Scientists recently announced that they had successfully cloned human embryos for the first time, using the same process that produced Dolly the sheep.
This news constitutes an ethical earthquake. Cloning is the essential technology in the development of a plethora of other unprecedented and morally dubious technologies—the genetic engineering of embryos, the creation of human/animal chimeras, the gestation of cloned fetuses in artificial wombs as a means of obtaining patient-compatible organs, and eventually, the birth of cloned babies.
But what, exactly, is meant by the term “human cloning”? There are several potential methods for cloning, such as embryo splitting. Somatic cell nuclear transfer (SCNT) is the most common option. Here is how it works:
(a) First, take a skin or other cell and remove the nucleus;
(b) Next take an egg and remove its nucleus;
(c) Place the skin cell nucleus where the egg nucleus used to be;
(d) Stimulate with an electric current or other means
Once the SCNT process is completed, the cloning is over, resulting in a one-celled embryo, which will develop thereafter like an embryo created through fertilization. This is sometimes called asexual reproduction because it is accomplished without using sperm and egg.
The question next becomes what to do with the nascent human life thereby created. If the cloned embryo is destroyed for stem cells or otherwise used in experiments, it is often called “therapeutic cloning.” If the embryo is implanted in a uterus for gestation and birth, it is often called “reproductive cloning.” But, it is important to re-emphasize, these distinctions involve uses made of the cloned embryo, not the actual act of cloning.
Some worry most about the eventual birth of a cloned baby—an event that is still a long way off. But therapeutic cloning already poses an acute threat to human dignity. As Charles Krauthammer, who served on George W. Bush’s President’s Council on Bioethics, warned in the New Republic in 2002, creating cloned embryos for research—now accomplished—is “dangerous” because it reduces the cloned embryo to “mere thingness,” justifying “the most ruthless exploitation.” He went on to say:
It is the ultimate in desensitization . . . The problem, one could almost say, is not what cloning does to the embryo, but what it does to us . . . Creating a human embryo just so it can be used and then destroyed undermines the very foundation of the moral prudence that informs the entire enterprise of genetic research: the idea that, while a human embryo may not be a person, it is not nothing. Because if it is nothing, then everything is permitted. And if everything is permitted, then there are no fences, no safeguards, no bottom.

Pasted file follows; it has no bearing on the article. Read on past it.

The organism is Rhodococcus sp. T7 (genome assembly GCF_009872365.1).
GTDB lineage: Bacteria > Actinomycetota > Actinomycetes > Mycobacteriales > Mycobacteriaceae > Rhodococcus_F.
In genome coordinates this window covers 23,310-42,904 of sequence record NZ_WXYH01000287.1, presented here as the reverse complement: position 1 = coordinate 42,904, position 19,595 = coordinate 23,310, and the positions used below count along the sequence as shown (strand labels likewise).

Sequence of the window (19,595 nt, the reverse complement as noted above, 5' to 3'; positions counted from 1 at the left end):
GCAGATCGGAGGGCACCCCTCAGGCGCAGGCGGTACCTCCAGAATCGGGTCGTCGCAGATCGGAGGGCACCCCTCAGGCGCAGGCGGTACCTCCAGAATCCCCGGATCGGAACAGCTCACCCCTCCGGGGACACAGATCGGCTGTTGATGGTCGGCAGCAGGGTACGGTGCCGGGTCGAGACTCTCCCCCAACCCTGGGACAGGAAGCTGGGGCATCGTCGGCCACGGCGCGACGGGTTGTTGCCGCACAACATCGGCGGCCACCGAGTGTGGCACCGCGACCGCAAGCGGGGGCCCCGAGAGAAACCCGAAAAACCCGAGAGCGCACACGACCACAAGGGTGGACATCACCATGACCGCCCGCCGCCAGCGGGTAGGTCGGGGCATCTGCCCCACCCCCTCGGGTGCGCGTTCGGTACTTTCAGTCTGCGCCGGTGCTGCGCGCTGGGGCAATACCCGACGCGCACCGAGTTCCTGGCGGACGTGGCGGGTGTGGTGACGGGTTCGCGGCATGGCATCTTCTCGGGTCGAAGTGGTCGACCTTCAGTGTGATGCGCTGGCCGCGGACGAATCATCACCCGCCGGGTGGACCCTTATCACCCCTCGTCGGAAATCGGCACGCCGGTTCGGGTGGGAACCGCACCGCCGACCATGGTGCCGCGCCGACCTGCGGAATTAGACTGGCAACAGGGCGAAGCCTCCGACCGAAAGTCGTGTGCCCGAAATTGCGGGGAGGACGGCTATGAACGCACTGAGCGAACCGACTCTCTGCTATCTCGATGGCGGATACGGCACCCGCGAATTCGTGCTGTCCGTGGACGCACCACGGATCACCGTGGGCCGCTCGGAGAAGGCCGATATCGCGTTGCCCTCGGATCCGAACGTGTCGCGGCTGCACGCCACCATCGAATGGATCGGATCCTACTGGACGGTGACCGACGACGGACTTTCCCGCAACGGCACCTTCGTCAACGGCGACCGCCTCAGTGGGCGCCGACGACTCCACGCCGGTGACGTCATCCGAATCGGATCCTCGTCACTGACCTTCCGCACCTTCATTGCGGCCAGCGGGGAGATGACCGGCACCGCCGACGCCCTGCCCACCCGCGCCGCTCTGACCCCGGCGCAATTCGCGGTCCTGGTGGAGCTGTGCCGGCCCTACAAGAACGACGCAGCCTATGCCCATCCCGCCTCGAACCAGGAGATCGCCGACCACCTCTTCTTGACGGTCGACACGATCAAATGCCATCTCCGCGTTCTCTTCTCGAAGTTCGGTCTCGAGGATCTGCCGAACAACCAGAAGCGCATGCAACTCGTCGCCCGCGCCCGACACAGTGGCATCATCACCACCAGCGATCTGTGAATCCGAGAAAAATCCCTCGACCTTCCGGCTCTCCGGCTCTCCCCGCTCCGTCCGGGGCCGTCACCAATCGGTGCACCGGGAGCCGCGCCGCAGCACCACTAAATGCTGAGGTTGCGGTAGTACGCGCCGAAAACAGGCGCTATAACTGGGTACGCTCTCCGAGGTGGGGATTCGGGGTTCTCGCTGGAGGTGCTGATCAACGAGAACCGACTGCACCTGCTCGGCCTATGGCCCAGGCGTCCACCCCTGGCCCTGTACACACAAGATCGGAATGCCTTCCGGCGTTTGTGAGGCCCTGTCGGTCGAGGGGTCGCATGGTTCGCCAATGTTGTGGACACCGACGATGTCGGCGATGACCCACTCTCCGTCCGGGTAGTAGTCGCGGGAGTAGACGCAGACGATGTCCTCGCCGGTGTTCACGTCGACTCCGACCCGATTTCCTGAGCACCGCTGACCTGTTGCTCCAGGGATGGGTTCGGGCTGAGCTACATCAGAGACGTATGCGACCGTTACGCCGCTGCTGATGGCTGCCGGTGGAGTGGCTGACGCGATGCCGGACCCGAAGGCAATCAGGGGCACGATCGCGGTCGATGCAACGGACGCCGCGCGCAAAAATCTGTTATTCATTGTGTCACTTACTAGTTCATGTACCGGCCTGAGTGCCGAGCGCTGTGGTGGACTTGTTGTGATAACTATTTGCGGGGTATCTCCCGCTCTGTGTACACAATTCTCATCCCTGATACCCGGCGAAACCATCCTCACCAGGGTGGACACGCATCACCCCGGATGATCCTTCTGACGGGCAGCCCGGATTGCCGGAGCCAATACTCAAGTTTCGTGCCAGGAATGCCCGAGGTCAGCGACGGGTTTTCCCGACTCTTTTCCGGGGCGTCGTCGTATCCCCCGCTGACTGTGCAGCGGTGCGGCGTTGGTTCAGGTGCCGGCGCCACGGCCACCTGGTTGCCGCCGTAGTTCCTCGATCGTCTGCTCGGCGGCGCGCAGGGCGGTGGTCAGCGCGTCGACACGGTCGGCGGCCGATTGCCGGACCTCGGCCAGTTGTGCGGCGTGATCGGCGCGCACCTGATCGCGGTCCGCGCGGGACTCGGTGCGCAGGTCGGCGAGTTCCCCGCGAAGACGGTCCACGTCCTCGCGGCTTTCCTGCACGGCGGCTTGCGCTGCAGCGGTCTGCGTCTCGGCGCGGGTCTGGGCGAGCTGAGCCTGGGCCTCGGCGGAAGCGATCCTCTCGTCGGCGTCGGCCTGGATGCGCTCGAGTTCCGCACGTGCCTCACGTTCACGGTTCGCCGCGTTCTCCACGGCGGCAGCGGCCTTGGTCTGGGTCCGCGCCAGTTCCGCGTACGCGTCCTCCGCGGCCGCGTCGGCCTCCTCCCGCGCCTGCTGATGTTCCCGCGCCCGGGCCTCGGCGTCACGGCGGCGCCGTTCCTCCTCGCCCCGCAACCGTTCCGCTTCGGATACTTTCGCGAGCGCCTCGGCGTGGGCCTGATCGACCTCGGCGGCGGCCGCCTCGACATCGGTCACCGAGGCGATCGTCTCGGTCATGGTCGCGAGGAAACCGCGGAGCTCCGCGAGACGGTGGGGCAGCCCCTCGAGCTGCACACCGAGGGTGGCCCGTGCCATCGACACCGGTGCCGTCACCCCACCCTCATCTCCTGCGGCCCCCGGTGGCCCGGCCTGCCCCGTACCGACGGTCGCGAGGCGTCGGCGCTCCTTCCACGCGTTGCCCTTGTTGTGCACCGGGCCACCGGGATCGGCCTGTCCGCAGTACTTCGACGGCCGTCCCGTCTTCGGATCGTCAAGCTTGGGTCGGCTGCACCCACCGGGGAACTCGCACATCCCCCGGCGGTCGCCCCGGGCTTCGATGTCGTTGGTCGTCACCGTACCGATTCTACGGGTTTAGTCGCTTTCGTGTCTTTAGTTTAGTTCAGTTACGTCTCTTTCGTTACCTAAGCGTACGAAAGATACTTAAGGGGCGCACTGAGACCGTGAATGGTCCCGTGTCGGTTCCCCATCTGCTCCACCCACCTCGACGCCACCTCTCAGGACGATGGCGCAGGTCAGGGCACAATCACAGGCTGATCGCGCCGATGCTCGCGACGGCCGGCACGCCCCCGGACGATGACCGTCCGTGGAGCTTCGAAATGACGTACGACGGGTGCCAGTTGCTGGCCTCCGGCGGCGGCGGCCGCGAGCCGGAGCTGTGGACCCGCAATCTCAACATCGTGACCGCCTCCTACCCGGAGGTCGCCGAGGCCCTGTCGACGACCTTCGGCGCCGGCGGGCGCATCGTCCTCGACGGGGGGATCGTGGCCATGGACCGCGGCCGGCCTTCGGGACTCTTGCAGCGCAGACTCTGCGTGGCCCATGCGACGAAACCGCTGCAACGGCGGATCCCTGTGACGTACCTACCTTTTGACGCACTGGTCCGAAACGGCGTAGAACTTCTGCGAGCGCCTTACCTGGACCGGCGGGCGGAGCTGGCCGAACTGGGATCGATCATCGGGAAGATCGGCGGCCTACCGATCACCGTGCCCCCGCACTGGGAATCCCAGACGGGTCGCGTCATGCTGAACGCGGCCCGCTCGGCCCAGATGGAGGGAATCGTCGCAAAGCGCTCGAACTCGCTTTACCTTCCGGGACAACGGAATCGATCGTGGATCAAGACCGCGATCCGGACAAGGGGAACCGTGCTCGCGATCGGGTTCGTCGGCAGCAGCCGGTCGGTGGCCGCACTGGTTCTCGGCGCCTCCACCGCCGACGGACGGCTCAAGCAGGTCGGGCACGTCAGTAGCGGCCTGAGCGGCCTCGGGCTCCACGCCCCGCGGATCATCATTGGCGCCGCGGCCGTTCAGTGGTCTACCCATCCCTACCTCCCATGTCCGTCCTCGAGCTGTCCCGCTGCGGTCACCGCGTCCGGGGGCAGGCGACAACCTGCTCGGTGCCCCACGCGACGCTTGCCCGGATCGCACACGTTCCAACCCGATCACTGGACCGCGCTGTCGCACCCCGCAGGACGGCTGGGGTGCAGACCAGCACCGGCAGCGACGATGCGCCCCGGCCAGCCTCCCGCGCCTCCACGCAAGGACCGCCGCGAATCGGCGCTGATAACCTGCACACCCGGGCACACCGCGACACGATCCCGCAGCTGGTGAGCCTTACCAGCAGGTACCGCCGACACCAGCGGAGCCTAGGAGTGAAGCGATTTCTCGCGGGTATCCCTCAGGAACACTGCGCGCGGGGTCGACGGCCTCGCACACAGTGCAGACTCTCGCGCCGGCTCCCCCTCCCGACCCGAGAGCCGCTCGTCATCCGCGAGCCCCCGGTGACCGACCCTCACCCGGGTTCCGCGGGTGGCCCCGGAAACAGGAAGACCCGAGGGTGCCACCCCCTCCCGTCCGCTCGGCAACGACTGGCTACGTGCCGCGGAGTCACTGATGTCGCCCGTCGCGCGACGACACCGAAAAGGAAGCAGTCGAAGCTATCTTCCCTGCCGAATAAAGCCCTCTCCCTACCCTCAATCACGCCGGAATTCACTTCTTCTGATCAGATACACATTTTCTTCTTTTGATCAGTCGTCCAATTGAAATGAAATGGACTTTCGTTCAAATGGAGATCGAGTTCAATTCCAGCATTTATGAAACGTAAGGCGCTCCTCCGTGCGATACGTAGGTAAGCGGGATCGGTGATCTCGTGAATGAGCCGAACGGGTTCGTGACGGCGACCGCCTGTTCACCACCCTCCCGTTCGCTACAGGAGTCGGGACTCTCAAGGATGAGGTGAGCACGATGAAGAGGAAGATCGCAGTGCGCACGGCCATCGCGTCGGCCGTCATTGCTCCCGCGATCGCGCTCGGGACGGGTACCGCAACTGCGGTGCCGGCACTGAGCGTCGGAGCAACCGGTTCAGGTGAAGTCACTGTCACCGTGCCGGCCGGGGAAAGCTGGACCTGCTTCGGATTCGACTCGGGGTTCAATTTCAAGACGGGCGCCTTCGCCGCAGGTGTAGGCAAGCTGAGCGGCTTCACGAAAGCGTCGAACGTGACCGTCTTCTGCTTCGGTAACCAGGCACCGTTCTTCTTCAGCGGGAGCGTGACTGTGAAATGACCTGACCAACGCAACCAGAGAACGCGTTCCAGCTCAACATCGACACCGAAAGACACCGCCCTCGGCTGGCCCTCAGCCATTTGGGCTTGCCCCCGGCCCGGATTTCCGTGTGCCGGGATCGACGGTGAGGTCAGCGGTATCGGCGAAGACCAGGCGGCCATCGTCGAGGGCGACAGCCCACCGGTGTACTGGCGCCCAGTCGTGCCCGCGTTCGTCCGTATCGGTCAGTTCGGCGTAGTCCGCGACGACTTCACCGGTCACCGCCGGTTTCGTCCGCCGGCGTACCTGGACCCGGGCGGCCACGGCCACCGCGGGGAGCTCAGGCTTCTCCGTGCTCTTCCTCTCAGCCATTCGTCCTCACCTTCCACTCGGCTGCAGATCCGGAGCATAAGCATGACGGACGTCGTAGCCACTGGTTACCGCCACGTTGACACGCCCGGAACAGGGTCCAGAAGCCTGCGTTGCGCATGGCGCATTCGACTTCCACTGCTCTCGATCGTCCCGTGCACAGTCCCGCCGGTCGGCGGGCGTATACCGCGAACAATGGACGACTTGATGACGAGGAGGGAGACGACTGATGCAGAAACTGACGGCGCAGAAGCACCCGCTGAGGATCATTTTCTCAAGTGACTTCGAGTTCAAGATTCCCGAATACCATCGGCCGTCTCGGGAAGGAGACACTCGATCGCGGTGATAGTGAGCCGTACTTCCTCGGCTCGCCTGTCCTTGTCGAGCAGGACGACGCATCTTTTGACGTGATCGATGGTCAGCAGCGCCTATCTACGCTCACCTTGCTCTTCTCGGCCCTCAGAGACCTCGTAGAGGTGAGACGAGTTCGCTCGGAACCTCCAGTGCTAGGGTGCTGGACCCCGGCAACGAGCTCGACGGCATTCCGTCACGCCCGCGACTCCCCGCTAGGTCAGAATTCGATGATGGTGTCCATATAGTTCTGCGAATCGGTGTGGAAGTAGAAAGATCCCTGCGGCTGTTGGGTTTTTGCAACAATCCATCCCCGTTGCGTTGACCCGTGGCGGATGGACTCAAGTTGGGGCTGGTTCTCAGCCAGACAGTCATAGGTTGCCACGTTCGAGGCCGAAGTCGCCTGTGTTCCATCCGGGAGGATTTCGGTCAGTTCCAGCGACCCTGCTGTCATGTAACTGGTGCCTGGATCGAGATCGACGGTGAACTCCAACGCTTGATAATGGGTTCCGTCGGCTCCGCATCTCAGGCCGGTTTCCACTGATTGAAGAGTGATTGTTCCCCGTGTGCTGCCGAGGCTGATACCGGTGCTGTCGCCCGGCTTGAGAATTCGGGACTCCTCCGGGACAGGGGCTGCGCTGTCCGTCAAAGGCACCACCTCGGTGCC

The only effective preventative is to enact a comprehensive legal ban on human SCNT, not just the uses to which a cloned embryo may be put. Contrary to what the science intelligentsia, the biotechnology industry, and the mainstream media might claim, banning human SCNT is a step that is widely supported internationally. Indeed, in 2005, the General Assembly of the United Nations voted overwhelmingly in support of a non-binding resolution calling upon member states “to prohibit all forms of human cloning.”
The devil will be found in how the term “cloning” is defined. In particular, we should be on the lookout for phony bans that actually legalize the SCNT process using human DNA. For example, many proposals would only outlaw “reproductive cloning.” But as we have seen, such a “ban” would not outlaw cloning at all, merely one potential use that could be made of embryo made through cloning.
Outlawing human cloning would provide salutatory benefits. First, it would deprive cloning researchers of the funds to further perfect human cloning techniques. Outlawing human cloning would also be a clarion call to our scientists demanding that they stay within proper moral parameters as they serve society through the pursuit of knowledge. And it would protect women. Recall that human eggs are the essential ingredients in the cloning recipe. As I wrote here last month, the need for human eggs in cloning threatens a great “human egg rush.”
But retrieving human eggs can be very dangerous to women’s health and fecundity. Banning cloning can thus prevent the further objectification of the female biological function.
Finally, on a positive note, once human cloning becomes beyond the pale, we could begin to row in the direction of areas of biotechnology that are morally licit, freeing human and financial resources for the pursuit of the abundant avenues of moral and efficacious biotechnological research—such as adult stem cell research, genetically tailored chemotherapy, and other medical treatments.
We can achieve remarkable biotechnology breakthroughs in this century without surrendering our ethics. Outlawing human cloning is the essential progressive act.
Wesley J. Smith is a senior fellow at the Discovery Institute’s Center on Human Exceptionalism. He also consults for the Patients Rights Council and the Center for Bioethics and Culture. His previous “On the Square” articles can be found here.